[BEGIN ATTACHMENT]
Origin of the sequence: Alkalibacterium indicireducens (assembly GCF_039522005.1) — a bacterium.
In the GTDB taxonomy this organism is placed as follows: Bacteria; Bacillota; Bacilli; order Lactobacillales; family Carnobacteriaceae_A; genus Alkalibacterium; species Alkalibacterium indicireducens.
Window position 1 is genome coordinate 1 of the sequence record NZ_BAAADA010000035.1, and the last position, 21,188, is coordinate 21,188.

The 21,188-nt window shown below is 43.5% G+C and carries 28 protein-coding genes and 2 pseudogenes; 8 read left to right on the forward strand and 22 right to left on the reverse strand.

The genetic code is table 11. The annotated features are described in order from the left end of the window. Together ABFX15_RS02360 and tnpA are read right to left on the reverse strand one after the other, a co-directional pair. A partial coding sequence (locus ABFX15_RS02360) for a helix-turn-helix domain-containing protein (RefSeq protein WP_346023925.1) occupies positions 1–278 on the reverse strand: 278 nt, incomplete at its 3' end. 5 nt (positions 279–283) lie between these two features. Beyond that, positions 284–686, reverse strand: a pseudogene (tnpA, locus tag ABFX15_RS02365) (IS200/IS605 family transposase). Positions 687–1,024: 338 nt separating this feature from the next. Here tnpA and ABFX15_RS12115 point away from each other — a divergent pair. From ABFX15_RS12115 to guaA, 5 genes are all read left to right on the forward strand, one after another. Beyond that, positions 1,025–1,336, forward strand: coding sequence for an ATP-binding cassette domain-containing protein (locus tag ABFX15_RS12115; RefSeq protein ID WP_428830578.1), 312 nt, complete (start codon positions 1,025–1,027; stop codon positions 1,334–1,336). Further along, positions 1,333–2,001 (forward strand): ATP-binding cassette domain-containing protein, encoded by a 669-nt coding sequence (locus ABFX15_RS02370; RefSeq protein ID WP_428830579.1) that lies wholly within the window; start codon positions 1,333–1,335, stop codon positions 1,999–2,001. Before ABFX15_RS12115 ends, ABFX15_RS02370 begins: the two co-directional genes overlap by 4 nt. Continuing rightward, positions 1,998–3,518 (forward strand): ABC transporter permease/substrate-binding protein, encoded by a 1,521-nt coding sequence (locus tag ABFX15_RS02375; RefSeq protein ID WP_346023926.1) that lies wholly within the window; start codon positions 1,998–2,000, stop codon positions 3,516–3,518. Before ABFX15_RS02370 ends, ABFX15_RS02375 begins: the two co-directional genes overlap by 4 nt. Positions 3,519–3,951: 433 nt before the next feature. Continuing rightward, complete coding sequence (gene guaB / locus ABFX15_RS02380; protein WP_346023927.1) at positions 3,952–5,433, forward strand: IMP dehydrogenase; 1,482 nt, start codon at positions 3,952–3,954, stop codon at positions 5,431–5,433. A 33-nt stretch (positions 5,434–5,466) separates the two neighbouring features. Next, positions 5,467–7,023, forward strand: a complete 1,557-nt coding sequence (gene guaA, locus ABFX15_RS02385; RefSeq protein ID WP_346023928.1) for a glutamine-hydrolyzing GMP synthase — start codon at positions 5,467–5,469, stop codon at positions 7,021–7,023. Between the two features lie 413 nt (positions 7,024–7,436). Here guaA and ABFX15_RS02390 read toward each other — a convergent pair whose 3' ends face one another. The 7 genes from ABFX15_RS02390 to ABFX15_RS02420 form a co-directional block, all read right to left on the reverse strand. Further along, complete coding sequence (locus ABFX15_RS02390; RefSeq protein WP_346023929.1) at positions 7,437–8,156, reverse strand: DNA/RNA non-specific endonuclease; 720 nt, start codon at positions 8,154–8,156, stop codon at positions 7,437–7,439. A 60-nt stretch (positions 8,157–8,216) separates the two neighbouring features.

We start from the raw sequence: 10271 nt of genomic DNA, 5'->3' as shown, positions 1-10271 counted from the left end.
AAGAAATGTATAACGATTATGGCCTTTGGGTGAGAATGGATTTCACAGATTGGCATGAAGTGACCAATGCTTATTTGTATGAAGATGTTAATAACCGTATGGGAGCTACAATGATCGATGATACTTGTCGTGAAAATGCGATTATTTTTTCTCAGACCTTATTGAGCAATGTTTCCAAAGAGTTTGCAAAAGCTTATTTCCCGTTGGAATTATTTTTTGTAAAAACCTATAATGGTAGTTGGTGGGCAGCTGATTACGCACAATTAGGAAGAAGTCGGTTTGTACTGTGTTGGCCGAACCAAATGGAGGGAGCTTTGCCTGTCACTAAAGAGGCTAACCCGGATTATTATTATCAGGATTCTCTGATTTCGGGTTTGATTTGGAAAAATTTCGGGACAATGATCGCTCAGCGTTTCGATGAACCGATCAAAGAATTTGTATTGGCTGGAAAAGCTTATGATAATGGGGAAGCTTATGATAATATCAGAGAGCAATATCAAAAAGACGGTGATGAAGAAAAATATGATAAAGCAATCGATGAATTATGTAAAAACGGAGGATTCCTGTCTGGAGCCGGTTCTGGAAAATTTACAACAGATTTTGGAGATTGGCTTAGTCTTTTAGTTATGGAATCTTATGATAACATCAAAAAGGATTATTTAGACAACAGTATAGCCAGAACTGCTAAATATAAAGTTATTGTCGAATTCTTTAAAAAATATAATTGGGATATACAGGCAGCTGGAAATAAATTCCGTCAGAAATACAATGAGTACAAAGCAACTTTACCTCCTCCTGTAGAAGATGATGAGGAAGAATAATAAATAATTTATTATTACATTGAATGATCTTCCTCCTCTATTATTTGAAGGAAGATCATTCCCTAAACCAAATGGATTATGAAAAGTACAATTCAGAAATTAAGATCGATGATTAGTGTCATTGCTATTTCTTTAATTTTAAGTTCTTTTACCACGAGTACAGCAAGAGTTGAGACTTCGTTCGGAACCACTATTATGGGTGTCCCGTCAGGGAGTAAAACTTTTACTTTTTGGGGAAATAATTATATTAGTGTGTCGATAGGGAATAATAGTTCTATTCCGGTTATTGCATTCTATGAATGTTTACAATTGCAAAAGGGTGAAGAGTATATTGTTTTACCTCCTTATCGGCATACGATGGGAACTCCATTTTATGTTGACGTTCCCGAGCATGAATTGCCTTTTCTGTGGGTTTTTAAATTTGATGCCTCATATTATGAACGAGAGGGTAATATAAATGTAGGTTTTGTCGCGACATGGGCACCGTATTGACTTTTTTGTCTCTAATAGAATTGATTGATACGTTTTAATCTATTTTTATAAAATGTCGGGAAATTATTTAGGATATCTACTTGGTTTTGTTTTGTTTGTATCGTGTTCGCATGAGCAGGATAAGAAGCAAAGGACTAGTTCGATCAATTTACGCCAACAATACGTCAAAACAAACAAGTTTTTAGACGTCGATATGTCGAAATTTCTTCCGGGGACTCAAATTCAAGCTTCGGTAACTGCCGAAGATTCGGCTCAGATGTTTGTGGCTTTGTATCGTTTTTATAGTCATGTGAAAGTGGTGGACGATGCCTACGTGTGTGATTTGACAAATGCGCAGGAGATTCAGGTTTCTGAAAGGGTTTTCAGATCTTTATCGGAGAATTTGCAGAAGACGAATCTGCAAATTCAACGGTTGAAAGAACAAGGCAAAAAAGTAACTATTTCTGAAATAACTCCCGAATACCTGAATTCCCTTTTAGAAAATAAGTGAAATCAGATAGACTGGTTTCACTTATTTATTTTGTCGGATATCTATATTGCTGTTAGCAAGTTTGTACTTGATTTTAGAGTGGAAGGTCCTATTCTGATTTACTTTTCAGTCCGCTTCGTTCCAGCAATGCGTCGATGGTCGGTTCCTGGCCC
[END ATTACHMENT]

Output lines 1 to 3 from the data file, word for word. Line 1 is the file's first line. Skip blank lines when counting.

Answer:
Origin of the sequence: Alkalibacterium indicireducens (assembly GCF_039522005.1) — a bacterium.
In the GTDB taxonomy this organism is placed as follows: Bacteria; Bacillota; Bacilli; order Lactobacillales; family Carnobacteriaceae_A; genus Alkalibacterium; species Alkalibacterium indicireducens.
Window position 1 is genome coordinate 1 of the sequence record NZ_BAAADA010000035.1, and the last position, 21,188, is coordinate 21,188.